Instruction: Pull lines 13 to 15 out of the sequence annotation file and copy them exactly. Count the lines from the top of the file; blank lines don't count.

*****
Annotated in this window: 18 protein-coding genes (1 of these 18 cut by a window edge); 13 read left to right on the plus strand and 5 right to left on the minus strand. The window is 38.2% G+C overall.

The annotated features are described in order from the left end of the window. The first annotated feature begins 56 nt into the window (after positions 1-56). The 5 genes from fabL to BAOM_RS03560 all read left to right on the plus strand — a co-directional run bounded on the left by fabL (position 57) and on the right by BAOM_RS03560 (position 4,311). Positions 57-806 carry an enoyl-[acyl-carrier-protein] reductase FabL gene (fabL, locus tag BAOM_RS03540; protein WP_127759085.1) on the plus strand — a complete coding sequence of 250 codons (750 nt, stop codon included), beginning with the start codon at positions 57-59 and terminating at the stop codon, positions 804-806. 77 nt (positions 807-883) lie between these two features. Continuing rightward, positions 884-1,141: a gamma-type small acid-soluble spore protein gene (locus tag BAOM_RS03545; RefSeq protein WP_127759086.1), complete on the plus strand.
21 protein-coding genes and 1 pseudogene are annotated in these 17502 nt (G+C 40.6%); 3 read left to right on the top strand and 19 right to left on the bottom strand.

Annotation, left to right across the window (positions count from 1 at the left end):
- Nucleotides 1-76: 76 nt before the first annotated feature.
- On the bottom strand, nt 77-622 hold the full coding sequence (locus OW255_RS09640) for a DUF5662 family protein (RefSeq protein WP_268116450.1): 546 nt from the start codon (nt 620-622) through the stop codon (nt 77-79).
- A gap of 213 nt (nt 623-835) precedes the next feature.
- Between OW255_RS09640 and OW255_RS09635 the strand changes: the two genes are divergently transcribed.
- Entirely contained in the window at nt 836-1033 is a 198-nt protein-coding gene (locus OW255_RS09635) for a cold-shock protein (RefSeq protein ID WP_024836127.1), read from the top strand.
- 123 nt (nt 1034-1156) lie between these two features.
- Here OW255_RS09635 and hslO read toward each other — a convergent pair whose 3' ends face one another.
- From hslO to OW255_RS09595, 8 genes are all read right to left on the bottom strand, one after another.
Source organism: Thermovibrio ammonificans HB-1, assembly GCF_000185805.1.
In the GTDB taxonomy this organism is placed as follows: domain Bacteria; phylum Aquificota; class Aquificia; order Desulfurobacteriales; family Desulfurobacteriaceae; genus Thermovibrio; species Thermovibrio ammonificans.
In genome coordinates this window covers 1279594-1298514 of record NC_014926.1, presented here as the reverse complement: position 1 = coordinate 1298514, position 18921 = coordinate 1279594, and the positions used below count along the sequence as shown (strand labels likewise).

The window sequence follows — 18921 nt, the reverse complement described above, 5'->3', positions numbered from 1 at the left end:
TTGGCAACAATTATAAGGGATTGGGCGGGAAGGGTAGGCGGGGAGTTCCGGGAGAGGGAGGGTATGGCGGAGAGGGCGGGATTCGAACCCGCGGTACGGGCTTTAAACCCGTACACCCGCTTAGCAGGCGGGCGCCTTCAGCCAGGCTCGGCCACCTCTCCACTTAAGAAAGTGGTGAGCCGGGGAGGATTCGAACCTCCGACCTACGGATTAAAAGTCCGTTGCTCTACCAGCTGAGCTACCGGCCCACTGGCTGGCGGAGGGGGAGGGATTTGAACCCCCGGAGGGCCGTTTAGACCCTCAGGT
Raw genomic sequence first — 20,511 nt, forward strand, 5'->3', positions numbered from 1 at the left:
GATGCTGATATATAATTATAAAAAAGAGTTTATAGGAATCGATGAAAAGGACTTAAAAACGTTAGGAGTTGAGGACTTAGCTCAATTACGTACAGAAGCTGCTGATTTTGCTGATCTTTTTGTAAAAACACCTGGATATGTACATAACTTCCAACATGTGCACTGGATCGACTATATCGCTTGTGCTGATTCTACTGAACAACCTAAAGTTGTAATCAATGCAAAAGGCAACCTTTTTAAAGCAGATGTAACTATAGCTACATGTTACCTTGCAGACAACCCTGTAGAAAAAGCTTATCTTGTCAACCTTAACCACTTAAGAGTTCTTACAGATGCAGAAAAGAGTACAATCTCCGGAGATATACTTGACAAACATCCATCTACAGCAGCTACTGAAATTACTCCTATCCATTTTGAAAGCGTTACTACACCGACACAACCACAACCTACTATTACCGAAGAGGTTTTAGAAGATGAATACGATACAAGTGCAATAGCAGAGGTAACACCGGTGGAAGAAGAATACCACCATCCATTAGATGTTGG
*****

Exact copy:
Source organism: Thermovibrio ammonificans HB-1, assembly GCF_000185805.1.
In the GTDB taxonomy this organism is placed as follows: domain Bacteria; phylum Aquificota; class Aquificia; order Desulfurobacteriales; family Desulfurobacteriaceae; genus Thermovibrio; species Thermovibrio ammonificans.
In genome coordinates this window covers 1279594-1298514 of record NC_014926.1, presented here as the reverse complement: position 1 = coordinate 1298514, position 18921 = coordinate 1279594, and the positions used below count along the sequence as shown (strand labels likewise).